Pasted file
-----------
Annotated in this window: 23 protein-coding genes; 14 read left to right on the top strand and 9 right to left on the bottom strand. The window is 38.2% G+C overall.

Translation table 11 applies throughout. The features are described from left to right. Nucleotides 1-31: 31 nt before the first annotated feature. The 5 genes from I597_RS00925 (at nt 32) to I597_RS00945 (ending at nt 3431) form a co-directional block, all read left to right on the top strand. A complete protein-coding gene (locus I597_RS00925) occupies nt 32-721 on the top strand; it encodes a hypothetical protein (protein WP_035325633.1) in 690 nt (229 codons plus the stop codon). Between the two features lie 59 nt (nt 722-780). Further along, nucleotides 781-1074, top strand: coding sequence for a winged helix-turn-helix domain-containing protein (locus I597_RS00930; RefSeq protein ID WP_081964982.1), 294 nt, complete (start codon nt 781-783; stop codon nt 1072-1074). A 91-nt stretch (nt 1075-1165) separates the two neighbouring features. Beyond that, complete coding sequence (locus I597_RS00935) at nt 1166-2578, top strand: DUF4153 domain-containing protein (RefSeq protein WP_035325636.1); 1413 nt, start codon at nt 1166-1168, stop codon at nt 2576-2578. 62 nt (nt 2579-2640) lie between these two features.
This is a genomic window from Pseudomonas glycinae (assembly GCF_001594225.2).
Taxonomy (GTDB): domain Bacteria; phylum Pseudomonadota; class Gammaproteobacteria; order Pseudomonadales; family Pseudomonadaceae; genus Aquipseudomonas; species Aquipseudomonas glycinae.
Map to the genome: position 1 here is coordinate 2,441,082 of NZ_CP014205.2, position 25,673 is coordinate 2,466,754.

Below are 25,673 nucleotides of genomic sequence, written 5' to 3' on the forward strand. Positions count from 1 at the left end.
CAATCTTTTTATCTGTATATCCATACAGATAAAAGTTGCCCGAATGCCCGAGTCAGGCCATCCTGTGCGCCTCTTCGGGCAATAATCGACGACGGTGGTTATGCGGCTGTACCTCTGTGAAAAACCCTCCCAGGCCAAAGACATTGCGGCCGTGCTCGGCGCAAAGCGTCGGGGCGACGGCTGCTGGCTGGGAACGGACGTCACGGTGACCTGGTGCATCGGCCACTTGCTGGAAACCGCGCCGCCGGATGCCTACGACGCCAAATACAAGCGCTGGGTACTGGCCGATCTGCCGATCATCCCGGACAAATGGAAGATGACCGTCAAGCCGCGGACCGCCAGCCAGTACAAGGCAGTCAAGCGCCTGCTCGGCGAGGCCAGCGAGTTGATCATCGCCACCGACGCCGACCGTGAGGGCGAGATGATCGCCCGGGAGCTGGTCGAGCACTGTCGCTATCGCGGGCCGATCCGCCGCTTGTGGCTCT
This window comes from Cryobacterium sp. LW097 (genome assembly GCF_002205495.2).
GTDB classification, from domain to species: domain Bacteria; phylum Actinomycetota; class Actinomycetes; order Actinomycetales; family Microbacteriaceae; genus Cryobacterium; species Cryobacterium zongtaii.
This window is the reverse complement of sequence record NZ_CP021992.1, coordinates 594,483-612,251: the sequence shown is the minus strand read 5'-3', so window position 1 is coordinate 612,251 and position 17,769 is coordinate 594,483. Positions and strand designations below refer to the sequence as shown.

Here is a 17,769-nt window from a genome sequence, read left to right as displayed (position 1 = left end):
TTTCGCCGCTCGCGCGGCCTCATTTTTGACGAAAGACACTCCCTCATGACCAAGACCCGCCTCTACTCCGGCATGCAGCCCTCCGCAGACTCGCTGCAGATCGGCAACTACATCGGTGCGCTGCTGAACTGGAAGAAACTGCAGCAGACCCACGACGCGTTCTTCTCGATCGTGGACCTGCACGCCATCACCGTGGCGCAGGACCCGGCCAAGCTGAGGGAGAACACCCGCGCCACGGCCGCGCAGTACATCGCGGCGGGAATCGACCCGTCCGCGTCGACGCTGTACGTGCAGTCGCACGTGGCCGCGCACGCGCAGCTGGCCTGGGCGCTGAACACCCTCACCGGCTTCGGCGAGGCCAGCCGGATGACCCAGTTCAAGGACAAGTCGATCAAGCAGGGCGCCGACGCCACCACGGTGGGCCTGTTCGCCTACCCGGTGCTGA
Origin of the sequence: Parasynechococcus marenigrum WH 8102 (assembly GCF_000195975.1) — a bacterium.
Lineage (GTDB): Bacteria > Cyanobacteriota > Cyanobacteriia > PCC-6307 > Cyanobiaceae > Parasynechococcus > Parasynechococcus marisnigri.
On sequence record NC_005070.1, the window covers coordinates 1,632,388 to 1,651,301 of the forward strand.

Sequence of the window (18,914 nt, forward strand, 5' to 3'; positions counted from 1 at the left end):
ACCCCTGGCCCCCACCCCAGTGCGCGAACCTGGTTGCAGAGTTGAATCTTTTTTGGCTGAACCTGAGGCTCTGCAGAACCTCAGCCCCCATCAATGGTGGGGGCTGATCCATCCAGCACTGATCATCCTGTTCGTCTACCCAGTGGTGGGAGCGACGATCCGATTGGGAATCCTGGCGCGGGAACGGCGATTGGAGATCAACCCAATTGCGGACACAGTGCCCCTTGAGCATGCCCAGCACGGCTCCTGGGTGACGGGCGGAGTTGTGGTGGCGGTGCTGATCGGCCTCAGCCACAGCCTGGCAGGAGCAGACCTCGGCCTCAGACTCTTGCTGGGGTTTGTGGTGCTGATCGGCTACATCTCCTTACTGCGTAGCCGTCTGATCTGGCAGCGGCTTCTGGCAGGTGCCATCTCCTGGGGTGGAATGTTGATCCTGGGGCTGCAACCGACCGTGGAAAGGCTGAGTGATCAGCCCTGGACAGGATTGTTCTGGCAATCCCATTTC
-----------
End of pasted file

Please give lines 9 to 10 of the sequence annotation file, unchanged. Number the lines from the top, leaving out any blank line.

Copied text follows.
GTDB classification, from domain to species: domain Bacteria; phylum Actinomycetota; class Actinomycetes; order Actinomycetales; family Microbacteriaceae; genus Cryobacterium; species Cryobacterium zongtaii.
This window is the reverse complement of sequence record NZ_CP021992.1, coordinates 594,483-612,251: the sequence shown is the minus strand read 5'-3', so window position 1 is coordinate 612,251 and position 17,769 is coordinate 594,483. Positions and strand designations below refer to the sequence as shown.